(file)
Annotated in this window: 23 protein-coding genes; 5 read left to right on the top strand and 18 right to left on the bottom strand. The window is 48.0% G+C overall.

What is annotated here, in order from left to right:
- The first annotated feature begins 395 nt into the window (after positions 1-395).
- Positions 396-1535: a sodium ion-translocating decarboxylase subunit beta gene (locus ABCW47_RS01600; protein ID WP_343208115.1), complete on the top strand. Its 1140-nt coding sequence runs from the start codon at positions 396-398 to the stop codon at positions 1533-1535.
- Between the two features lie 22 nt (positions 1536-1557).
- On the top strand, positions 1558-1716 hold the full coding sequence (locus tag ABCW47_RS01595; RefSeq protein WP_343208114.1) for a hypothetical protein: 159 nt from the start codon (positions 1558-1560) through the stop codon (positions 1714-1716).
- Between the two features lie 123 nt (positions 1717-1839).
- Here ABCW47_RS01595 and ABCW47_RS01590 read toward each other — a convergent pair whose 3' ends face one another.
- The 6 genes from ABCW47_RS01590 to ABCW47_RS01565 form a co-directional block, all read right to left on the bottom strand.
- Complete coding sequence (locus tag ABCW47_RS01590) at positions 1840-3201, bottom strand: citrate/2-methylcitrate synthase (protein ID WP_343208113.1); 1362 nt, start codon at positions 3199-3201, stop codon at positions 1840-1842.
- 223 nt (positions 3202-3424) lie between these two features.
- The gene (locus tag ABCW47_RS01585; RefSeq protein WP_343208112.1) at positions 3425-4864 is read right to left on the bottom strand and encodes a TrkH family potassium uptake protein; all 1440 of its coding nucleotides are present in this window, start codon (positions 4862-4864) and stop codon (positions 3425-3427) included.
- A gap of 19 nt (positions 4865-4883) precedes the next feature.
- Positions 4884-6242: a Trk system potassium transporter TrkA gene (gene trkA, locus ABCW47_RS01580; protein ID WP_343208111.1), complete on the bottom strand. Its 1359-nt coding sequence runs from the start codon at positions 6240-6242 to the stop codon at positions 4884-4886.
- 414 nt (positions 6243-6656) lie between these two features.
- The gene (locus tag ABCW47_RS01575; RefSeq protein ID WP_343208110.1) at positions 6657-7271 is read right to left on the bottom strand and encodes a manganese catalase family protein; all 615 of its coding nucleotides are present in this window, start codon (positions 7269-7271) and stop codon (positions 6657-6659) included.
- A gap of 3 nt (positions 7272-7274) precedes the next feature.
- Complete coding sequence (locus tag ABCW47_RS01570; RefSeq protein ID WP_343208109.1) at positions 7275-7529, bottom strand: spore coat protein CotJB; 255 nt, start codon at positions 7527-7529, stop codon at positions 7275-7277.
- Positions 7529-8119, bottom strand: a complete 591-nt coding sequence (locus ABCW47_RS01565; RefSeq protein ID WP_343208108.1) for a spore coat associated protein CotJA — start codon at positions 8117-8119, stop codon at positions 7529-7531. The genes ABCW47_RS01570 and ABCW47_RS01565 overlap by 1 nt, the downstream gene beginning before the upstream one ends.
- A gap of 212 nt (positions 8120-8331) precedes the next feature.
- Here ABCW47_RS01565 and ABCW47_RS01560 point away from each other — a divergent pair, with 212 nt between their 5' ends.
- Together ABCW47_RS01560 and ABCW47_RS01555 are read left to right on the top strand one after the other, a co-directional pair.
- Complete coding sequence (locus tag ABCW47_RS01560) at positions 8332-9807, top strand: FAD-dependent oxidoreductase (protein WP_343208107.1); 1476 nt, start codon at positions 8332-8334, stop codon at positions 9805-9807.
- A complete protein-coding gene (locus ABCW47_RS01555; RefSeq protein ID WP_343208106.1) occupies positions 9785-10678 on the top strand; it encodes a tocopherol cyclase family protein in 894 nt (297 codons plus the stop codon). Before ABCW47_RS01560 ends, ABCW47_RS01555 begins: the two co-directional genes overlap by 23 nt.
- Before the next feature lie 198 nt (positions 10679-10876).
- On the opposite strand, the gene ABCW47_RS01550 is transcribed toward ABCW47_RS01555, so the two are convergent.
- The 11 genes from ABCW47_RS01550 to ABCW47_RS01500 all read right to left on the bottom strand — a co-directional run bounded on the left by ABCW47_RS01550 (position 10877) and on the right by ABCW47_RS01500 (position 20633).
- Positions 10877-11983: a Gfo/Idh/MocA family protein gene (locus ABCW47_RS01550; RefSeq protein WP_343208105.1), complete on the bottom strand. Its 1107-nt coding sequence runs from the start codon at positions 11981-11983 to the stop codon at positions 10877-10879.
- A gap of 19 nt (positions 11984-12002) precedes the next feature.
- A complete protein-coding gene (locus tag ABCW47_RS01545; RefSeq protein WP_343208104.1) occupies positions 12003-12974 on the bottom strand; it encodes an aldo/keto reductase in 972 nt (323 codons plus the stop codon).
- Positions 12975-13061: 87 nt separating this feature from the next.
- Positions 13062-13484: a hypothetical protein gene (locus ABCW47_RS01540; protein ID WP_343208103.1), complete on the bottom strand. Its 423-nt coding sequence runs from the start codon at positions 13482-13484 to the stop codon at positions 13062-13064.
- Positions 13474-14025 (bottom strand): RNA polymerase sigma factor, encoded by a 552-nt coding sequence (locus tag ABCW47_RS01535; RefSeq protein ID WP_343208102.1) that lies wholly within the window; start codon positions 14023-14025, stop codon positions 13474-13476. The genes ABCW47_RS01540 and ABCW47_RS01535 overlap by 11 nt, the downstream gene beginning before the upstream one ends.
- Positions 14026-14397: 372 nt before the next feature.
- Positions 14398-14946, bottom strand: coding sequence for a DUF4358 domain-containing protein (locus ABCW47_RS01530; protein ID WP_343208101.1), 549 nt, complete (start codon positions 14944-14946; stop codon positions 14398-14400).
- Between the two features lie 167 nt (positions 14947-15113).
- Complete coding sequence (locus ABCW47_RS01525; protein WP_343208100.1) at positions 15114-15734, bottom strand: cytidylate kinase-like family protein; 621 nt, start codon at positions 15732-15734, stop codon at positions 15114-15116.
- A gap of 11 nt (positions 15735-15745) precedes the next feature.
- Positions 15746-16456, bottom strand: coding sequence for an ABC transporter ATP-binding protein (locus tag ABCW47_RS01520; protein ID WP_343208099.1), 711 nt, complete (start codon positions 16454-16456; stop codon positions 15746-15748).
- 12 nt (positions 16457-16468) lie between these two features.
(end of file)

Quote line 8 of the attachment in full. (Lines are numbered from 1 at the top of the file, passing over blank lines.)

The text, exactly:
- Here ABCW47_RS01595 and ABCW47_RS01590 read toward each other — a convergent pair whose 3' ends face one another.